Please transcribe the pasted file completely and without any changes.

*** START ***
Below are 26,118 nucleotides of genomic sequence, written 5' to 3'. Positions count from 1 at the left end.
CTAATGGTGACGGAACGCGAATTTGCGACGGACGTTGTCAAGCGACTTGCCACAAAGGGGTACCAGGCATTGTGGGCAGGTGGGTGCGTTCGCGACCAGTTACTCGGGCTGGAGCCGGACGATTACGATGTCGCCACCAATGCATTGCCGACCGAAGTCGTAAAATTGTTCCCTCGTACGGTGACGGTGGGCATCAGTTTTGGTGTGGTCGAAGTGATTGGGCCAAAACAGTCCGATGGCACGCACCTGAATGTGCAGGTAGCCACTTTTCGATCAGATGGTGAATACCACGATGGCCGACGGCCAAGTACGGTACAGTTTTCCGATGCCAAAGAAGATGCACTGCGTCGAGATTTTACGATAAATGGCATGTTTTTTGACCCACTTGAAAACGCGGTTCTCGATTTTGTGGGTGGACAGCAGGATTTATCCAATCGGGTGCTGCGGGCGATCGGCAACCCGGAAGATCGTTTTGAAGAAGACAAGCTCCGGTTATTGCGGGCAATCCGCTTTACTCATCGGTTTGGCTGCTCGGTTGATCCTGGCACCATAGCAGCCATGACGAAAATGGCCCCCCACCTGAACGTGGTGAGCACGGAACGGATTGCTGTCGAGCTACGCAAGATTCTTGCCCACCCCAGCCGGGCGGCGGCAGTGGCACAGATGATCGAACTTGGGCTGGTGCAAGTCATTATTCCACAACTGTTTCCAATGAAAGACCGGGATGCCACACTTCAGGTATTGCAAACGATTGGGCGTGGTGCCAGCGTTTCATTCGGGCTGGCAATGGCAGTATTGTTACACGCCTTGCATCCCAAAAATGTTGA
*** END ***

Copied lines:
Below are 26,118 nucleotides of genomic sequence, written 5' to 3'. Positions count from 1 at the left end.
CTAATGGTGACGGAACGCGAATTTGCGACGGACGTTGTCAAGCGACTTGCCACAAAGGGGTACCAGGCATTGTGGGCAGGTGGGTGCGTTCGCGACCAGTTACTCGGGCTGGAGCCGGACGATTACGATGTCGCCACCAATGCATTGCCGACCGAAGTCGTAAAATTGTTCCCTCGTACGGTGACGGTGGGCATCAGTTTTGGTGTGGTCGAAGTGATTGGGCCAAAACAGTCCGATGGCACGCACCTGAATGTGCAGGTAGCCACTTTTCGATCAGATGGTGAATACCACGATGGCCGACGGCCAAGTACGGTACAGTTTTCCGATGCCAAAGAAGATGCACTGCGTCGAGATTTTACGATAAATGGCATGTTTTTTGACCCACTTGAAAACGCGGTTCTCGATTTTGTGGGTGGACAGCAGGATTTATCCAATCGGGTGCTGCGGGCGATCGGCAACCCGGAAGATCGTTTTGAAGAAGACAAGCTCCGGTTATTGCGGGCAATCCGCTTTACTCATCGGTTTGGCTGCTCGGTTGATCCTGGCACCATAGCAGCCATGACGAAAATGGCCCCCCACCTGAACGTGGTGAGCACGGAACGGATTGCTGTCGAGCTACGCAAGATTCTTGCCCACCCCAGCCGGGCGGCGGCAGTGGCACAGATGATCGAACTTGGGCTGGTGCAAGTCATTATTCCACAACTGTTTCCAATGAAAGACCGGGATGCCACACTTCAGGTATTGCAAACGATTGGGCGTGGTGCCAGCGTTTCATTCGGGCTGGCAATGGCAGTATTGTTACACGCCTTGCATCCCAAAAATGTTGA